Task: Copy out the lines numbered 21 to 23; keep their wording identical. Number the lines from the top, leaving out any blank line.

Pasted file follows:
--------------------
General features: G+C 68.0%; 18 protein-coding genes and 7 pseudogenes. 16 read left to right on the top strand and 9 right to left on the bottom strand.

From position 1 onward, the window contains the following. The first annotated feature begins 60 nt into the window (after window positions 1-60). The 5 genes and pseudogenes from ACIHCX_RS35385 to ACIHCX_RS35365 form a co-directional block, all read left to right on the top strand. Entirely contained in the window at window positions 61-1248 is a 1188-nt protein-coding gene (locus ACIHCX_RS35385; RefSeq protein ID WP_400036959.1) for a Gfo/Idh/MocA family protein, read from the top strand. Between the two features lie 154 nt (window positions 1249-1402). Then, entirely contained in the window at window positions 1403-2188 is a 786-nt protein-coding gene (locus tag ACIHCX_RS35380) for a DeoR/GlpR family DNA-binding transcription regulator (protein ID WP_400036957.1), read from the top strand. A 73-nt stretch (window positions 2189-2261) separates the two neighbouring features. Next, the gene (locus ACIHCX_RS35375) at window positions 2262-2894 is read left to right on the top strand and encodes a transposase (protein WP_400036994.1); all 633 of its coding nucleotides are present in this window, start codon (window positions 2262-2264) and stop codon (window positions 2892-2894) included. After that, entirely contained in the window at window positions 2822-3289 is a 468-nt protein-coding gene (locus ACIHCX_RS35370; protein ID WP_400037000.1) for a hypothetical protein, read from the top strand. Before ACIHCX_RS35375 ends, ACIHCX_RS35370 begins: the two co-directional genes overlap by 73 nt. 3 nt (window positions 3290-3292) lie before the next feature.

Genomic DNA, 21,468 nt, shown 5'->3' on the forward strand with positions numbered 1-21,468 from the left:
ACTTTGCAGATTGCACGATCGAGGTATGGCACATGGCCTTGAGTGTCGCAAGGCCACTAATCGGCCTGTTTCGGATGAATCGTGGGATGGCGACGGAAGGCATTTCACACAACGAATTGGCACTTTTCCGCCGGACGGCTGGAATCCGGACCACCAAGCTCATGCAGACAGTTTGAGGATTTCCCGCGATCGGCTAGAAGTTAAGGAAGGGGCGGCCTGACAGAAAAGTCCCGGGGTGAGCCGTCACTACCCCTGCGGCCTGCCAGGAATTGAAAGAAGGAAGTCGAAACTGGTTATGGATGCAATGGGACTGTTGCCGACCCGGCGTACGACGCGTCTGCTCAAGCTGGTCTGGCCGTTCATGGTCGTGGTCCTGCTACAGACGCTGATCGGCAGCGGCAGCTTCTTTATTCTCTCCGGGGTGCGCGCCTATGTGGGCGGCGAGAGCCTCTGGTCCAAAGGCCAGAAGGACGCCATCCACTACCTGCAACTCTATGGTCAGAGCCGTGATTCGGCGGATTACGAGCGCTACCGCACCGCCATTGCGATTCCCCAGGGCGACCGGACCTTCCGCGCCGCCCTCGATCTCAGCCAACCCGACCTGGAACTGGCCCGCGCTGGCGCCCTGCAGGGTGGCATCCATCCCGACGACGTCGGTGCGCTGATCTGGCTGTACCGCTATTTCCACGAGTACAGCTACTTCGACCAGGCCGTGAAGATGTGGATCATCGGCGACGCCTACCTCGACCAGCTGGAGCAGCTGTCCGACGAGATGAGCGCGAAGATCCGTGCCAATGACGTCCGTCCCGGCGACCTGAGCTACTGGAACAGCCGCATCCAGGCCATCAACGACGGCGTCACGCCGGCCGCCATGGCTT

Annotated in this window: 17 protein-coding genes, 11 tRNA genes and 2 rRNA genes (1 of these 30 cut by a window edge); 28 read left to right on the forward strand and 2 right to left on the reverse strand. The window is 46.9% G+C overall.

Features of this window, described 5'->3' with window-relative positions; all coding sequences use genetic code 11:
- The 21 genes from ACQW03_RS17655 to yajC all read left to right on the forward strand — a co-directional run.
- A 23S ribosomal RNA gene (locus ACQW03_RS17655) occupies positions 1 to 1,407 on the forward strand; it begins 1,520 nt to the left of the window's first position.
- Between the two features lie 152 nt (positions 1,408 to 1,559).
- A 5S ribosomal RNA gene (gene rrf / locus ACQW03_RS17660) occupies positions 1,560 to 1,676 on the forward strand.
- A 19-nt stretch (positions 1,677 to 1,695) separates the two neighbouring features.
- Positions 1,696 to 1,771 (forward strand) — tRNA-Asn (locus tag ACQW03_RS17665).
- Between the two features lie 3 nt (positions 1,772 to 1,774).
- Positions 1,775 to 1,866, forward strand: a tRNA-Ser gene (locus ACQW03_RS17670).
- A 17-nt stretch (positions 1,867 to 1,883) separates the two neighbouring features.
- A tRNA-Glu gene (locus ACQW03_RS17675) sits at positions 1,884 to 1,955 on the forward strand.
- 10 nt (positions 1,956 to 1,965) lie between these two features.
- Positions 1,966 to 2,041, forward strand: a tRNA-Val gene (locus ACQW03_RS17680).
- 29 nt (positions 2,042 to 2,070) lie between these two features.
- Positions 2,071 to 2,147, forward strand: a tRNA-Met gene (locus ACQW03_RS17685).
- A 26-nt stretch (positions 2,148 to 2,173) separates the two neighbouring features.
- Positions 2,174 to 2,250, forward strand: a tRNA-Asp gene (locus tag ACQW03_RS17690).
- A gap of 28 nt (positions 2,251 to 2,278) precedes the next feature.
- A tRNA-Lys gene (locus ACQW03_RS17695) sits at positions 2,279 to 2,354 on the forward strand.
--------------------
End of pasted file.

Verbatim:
- A 26-nt stretch (positions 2,148 to 2,173) separates the two neighbouring features.
- Positions 2,174 to 2,250, forward strand: a tRNA-Asp gene (locus tag ACQW03_RS17690).
- A gap of 28 nt (positions 2,251 to 2,278) precedes the next feature.